Smokers’ Homes Have High Air Pollution Levels

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Dr. John Cherrie PhD Honorary Professor in Occupational Hygiene Institute of Applied Health Sciences Aberdeen, UKMedicalResearch.com Interview with:
Dr. John Cherrie PhD
Honorary Professor in Occupational Hygiene
Institute of Applied Health Sciences
Aberdeen, UK


Medical Research: What are the main findings of the study?

Dr. Cherrie: We set out to bring together measurements of fine particle levels in homes where smoking takes place, to compare these with smoke-free homes and then to estimate how much of these fine particles are inhaled by people at different stages in their life. We also wanted to look at the exposure to particles of non-smokers living with smokers and compare this with the exposure of people living in heavily polluted major cities around the world.

Medical Research: What was most surprising about the results?

Dr. Cherrie: The levels of fine particles, called PM2.5, in homes where smoking takes place were, on average, three times higher than the World Health Organisation (WHO) recommends and in a quarter of the smoking homes where we measured the concentrations were more than 11 times higher than recommended levels. A considerable proportion of smokers’ homes had air pollution levels that were the same or higher than the annual average PM2.5 concentration measured in Beijing. What is surprising is that, the mass of these fine particles inhaled over a lifetime is not that great. A non-smoker living with a smoker will only inhale about 5g more than a non-smoker living in a smoke-free home in Scotland, that’s just a little more than a teaspoon of fine smoke particles. However, we know from epidemiological evidence that these small amounts of inhaled particles can have a substantial effect on the risk of developing diseases of the cardiovascular and respiratory systems.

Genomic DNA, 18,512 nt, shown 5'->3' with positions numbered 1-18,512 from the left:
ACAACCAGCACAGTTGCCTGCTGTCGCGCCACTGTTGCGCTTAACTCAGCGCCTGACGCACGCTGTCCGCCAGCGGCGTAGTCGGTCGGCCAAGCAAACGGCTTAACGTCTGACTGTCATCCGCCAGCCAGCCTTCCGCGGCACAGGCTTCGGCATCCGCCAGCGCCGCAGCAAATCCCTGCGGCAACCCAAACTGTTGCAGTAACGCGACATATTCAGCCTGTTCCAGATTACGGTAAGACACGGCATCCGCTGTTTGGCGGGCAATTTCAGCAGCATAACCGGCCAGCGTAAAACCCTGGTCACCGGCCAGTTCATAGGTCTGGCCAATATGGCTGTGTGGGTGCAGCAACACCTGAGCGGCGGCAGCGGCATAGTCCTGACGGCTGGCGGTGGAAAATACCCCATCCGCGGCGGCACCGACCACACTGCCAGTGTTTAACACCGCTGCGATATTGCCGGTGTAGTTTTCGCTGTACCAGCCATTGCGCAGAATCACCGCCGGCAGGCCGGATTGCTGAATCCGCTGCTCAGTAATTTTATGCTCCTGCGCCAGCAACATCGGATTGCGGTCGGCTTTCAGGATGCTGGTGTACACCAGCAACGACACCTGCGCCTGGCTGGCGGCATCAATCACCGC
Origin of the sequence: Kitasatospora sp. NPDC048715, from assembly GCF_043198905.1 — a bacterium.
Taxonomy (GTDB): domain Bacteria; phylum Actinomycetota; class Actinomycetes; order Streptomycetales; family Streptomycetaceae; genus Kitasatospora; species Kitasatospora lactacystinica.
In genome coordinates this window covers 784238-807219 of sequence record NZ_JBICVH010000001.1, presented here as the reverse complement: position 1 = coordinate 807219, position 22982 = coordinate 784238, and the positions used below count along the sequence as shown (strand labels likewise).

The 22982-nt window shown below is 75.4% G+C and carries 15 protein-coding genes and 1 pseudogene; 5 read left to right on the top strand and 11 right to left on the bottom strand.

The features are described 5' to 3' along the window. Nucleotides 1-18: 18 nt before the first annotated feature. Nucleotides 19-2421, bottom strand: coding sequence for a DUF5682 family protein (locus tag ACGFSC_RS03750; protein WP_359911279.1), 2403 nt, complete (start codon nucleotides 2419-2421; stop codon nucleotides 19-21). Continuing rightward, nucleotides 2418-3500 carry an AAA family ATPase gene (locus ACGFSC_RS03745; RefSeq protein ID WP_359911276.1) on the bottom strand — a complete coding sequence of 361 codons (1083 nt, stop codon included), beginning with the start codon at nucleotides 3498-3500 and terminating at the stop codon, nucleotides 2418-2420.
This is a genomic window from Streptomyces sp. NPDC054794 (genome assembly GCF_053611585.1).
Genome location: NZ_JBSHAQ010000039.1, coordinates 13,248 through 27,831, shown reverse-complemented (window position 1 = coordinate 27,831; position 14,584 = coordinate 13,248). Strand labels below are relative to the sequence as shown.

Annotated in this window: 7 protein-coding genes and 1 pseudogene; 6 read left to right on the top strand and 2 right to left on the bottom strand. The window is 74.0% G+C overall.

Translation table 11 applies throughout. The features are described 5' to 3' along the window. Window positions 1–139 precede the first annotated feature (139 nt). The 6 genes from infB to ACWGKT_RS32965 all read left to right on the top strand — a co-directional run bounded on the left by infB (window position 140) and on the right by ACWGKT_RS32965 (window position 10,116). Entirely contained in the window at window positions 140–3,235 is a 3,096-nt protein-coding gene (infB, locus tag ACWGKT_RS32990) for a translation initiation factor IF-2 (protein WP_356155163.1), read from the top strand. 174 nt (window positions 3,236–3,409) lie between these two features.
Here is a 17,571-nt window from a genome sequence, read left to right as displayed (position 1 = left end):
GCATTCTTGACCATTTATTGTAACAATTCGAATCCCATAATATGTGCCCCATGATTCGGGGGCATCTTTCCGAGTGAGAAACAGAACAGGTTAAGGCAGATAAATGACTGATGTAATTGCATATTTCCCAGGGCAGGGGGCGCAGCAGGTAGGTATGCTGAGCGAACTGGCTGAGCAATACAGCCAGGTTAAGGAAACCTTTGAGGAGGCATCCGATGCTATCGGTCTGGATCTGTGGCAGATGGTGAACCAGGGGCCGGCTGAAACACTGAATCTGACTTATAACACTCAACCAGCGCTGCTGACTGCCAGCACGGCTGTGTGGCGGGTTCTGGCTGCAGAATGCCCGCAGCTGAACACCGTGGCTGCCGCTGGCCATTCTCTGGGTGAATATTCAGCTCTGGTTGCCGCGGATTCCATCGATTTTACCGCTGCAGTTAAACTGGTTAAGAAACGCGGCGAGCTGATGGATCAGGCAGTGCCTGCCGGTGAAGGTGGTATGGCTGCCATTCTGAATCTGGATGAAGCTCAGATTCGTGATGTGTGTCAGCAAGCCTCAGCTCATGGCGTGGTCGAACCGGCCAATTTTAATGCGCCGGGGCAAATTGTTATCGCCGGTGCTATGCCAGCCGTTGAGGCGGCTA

Medical Research: Medical Research: What should clinicians and patients take away from your report?

Dr. Cherrie: The message is pretty simple really. Smoking in your home leads to really poor air quality and results in concentrations of fine particles – that you can’t see – and that would cause real concern to us if they were found outside. Making your home smoke-free is key to reducing your exposure to PM2.5; for non-smokers who live with a smoker the impact of implementing smoke-free house rules where smoking is only done in the garden or some other outdoor place would reduce their daily intake of PM2.5 by 70% or more.

What recommendations do you have for future research as a result of this study?

Dr. Cherrie: We need to better understand how to help smokers make their homes smoke-free. Smokers want to do what is best for the health of their families and those they love. Providing air quality feedback can help to educate and motivate smokers on how they can improve the air in their home. Developing low cost, easy to understand feedback to households with smokers would be a step forward to reducing population levels of exposure to PM2.5 and second-hand smoke. We are actively working on this type of approach.

Citation:
S. Semple, A. Apsley, T. Azmina Ibrahim, S. W. Turner, J. W. Cherrie. Fine particulate matter concentrations in smoking households: just how much secondhand smoke do you breathe in if you live with a smoker who smokes indoors? Tobacco Control, 2014; DOI: 10.1136/tobaccocontrol-2014-051635

 

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